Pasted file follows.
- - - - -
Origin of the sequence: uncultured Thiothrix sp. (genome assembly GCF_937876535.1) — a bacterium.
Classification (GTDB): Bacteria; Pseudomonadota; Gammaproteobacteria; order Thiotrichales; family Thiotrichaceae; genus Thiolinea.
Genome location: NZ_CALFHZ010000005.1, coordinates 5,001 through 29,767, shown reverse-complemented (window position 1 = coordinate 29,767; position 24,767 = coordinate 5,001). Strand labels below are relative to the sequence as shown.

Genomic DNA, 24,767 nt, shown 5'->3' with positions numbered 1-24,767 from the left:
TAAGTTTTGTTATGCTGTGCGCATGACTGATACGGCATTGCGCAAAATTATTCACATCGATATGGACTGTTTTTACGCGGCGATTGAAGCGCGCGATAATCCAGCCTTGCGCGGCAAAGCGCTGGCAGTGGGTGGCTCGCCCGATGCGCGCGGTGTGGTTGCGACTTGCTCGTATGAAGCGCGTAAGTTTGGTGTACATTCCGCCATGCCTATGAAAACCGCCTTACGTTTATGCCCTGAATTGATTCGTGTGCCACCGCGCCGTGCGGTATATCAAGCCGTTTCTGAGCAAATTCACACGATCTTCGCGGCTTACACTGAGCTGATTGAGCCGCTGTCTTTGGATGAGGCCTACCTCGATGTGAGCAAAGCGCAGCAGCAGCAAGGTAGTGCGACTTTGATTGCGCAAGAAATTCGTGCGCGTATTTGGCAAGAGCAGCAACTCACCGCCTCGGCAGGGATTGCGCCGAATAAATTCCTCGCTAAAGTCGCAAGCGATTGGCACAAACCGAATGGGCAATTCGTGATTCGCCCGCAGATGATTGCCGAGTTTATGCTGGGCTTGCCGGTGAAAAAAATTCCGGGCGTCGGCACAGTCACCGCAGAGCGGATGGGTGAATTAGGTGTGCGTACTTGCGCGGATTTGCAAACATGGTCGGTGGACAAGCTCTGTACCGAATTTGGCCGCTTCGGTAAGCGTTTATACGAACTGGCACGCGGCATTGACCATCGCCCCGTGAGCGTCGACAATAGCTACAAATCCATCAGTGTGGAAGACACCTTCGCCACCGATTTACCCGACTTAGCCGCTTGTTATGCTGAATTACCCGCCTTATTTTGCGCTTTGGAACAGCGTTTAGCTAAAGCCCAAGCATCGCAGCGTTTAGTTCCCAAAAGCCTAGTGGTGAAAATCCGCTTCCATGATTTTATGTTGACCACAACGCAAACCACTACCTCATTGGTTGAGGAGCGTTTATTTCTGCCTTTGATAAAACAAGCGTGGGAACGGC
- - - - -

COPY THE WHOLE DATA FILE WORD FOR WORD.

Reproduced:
Origin of the sequence: uncultured Thiothrix sp. (genome assembly GCF_937876535.1) — a bacterium.
Classification (GTDB): Bacteria; Pseudomonadota; Gammaproteobacteria; order Thiotrichales; family Thiotrichaceae; genus Thiolinea.
Genome location: NZ_CALFHZ010000005.1, coordinates 5,001 through 29,767, shown reverse-complemented (window position 1 = coordinate 29,767; position 24,767 = coordinate 5,001). Strand labels below are relative to the sequence as shown.

Genomic DNA, 24,767 nt, shown 5'->3' with positions numbered 1-24,767 from the left:
TAAGTTTTGTTATGCTGTGCGCATGACTGATACGGCATTGCGCAAAATTATTCACATCGATATGGACTGTTTTTACGCGGCGATTGAAGCGCGCGATAATCCAGCCTTGCGCGGCAAAGCGCTGGCAGTGGGTGGCTCGCCCGATGCGCGCGGTGTGGTTGCGACTTGCTCGTATGAAGCGCGTAAGTTTGGTGTACATTCCGCCATGCCTATGAAAACCGCCTTACGTTTATGCCCTGAATTGATTCGTGTGCCACCGCGCCGTGCGGTATATCAAGCCGTTTCTGAGCAAATTCACACGATCTTCGCGGCTTACACTGAGCTGATTGAGCCGCTGTCTTTGGATGAGGCCTACCTCGATGTGAGCAAAGCGCAGCAGCAGCAAGGTAGTGCGACTTTGATTGCGCAAGAAATTCGTGCGCGTATTTGGCAAGAGCAGCAACTCACCGCCTCGGCAGGGATTGCGCCGAATAAATTCCTCGCTAAAGTCGCAAGCGATTGGCACAAACCGAATGGGCAATTCGTGATTCGCCCGCAGATGATTGCCGAGTTTATGCTGGGCTTGCCGGTGAAAAAAATTCCGGGCGTCGGCACAGTCACCGCAGAGCGGATGGGTGAATTAGGTGTGCGTACTTGCGCGGATTTGCAAACATGGTCGGTGGACAAGCTCTGTACCGAATTTGGCCGCTTCGGTAAGCGTTTATACGAACTGGCACGCGGCATTGACCATCGCCCCGTGAGCGTCGACAATAGCTACAAATCCATCAGTGTGGAAGACACCTTCGCCACCGATTTACCCGACTTAGCCGCTTGTTATGCTGAATTACCCGCCTTATTTTGCGCTTTGGAACAGCGTTTAGCTAAAGCCCAAGCATCGCAGCGTTTAGTTCCCAAAAGCCTAGTGGTGAAAATCCGCTTCCATGATTTTATGTTGACCACAACGCAAACCACTACCTCATTGGTTGAGGAGCGTTTATTTCTGCCTTTGATAAAACAAGCGTGGGAACGGC